One time, in group, I asked,”How can we seek new relationships without feeling like we’re scamming them? Do I just say, hey, before we get to know each other, you should know that I’m crazy, insane, neurotic? How much time is an acceptable amount of time where admitting that you’re insane isn’t a social faux pas anymore?  For every person that you meet, if I don’t say I’m insane, does that mean I’m lying?”

The answer they gave me was that we are all trying our best, every single time.

That seems like a lie.

I can’t exactly tell that to the person/friend/lover I pounced on because I couldn’t control my rage, because I hadn’t slept for a month, because I woke up standing in the middle of my job not knowing who I was, or where I had been for the past couple of hours. Seems like, to any other person outside looking in, seems like I’m not trying at all.

I still have not been able to develop the language I need when people tell me the things we did that I can’t remember. People I don’t know come up to me like we’re old friends except I don’t know what name I gave them, or when we met.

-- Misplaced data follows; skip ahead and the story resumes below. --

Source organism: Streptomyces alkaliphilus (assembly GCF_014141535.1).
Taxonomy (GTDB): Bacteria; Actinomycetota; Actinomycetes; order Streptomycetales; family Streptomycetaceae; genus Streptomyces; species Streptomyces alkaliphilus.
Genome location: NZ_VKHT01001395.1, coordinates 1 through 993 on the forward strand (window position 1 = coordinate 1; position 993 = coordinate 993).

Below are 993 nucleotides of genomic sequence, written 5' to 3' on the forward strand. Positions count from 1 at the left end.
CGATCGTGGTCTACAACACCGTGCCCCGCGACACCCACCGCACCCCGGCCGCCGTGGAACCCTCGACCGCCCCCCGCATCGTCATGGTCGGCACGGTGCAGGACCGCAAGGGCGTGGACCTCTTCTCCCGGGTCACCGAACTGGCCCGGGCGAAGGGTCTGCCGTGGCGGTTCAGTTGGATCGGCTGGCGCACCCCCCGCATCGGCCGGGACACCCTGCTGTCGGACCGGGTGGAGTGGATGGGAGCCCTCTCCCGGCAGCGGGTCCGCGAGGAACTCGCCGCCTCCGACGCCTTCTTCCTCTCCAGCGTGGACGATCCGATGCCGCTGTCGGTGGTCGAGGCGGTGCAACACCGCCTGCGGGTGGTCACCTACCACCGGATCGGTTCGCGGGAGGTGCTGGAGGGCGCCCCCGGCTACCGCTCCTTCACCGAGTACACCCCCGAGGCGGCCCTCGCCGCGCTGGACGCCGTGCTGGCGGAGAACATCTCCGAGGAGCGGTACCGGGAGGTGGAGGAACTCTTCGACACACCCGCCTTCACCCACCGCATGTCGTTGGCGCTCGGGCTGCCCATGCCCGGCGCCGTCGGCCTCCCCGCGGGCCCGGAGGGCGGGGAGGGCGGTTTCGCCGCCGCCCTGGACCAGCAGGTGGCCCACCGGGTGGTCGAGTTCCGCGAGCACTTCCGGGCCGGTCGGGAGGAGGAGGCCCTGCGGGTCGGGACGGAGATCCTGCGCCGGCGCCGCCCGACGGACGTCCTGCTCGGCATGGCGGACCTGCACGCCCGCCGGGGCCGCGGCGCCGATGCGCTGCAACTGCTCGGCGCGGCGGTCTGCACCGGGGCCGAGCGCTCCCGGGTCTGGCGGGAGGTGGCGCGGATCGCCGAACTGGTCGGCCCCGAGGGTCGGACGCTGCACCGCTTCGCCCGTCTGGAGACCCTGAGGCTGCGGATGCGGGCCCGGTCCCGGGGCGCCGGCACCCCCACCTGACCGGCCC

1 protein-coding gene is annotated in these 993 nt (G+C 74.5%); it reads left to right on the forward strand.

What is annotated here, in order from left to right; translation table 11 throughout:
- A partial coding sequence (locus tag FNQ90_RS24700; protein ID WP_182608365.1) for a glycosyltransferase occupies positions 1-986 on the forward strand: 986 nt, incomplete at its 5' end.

At the hospital, I spent most of my time walking other patients down Spadina avenue, especially those who weren’t allowed to walk by themselves, or those who were just afraid. I learn about their lives, listen to the story of how they ended up here with me. One beautiful girl whose sole mission in life was to look like Mariah Carey and spent hours upon hours in front of the computer looking at her pictures, once told me that she had long accepted she would never be married. I asked why.